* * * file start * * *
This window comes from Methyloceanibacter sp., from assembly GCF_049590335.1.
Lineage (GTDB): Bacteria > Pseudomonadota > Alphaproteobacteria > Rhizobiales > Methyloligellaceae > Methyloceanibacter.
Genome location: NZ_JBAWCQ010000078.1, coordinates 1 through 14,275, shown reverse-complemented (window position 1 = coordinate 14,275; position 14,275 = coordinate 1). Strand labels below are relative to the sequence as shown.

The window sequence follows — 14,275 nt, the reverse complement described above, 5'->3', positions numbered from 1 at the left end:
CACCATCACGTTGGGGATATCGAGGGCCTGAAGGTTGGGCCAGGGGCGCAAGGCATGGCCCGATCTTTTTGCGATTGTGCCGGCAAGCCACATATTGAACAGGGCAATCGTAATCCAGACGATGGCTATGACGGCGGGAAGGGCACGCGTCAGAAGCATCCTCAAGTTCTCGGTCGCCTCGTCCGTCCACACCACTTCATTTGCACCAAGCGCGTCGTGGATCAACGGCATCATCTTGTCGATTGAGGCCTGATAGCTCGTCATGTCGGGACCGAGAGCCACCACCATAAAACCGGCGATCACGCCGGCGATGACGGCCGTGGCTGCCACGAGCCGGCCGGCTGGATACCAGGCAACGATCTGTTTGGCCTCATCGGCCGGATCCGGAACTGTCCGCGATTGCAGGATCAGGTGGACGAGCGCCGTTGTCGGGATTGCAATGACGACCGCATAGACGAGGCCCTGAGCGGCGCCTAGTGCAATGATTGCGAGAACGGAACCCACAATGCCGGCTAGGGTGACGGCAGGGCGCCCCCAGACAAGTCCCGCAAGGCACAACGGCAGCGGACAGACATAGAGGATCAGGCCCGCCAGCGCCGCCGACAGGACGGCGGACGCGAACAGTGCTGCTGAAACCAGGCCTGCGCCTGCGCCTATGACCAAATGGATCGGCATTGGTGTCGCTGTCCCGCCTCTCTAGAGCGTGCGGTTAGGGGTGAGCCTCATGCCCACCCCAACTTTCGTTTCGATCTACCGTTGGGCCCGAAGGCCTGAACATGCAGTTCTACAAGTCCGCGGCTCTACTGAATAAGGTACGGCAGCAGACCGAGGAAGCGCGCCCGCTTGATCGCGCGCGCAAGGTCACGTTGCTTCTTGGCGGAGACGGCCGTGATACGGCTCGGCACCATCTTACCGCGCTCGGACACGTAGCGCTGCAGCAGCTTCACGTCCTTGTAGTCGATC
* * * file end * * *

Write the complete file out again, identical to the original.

This window comes from Methyloceanibacter sp., from assembly GCF_049590335.1.
Lineage (GTDB): Bacteria > Pseudomonadota > Alphaproteobacteria > Rhizobiales > Methyloligellaceae > Methyloceanibacter.
Genome location: NZ_JBAWCQ010000078.1, coordinates 1 through 14,275, shown reverse-complemented (window position 1 = coordinate 14,275; position 14,275 = coordinate 1). Strand labels below are relative to the sequence as shown.

The window sequence follows — 14,275 nt, the reverse complement described above, 5'->3', positions numbered from 1 at the left end:
CACCATCACGTTGGGGATATCGAGGGCCTGAAGGTTGGGCCAGGGGCGCAAGGCATGGCCCGATCTTTTTGCGATTGTGCCGGCAAGCCACATATTGAACAGGGCAATCGTAATCCAGACGATGGCTATGACGGCGGGAAGGGCACGCGTCAGAAGCATCCTCAAGTTCTCGGTCGCCTCGTCCGTCCACACCACTTCATTTGCACCAAGCGCGTCGTGGATCAACGGCATCATCTTGTCGATTGAGGCCTGATAGCTCGTCATGTCGGGACCGAGAGCCACCACCATAAAACCGGCGATCACGCCGGCGATGACGGCCGTGGCTGCCACGAGCCGGCCGGCTGGATACCAGGCAACGATCTGTTTGGCCTCATCGGCCGGATCCGGAACTGTCCGCGATTGCAGGATCAGGTGGACGAGCGCCGTTGTCGGGATTGCAATGACGACCGCATAGACGAGGCCCTGAGCGGCGCCTAGTGCAATGATTGCGAGAACGGAACCCACAATGCCGGCTAGGGTGACGGCAGGGCGCCCCCAGACAAGTCCCGCAAGGCACAACGGCAGCGGACAGACATAGAGGATCAGGCCCGCCAGCGCCGCCGACAGGACGGCGGACGCGAACAGTGCTGCTGAAACCAGGCCTGCGCCTGCGCCTATGACCAAATGGATCGGCATTGGTGTCGCTGTCCCGCCTCTCTAGAGCGTGCGGTTAGGGGTGAGCCTCATGCCCACCCCAACTTTCGTTTCGATCTACCGTTGGGCCCGAAGGCCTGAACATGCAGTTCTACAAGTCCGCGGCTCTACTGAATAAGGTACGGCAGCAGACCGAGGAAGCGCGCCCGCTTGATCGCGCGCGCAAGGTCACGTTGCTTCTTGGCGGAGACGGCCGTGATACGGCTCGGCACCATCTTACCGCGCTCGGACACGTAGCGCTGCAGCAGCTTCACGTCCTTGTAGTCGATC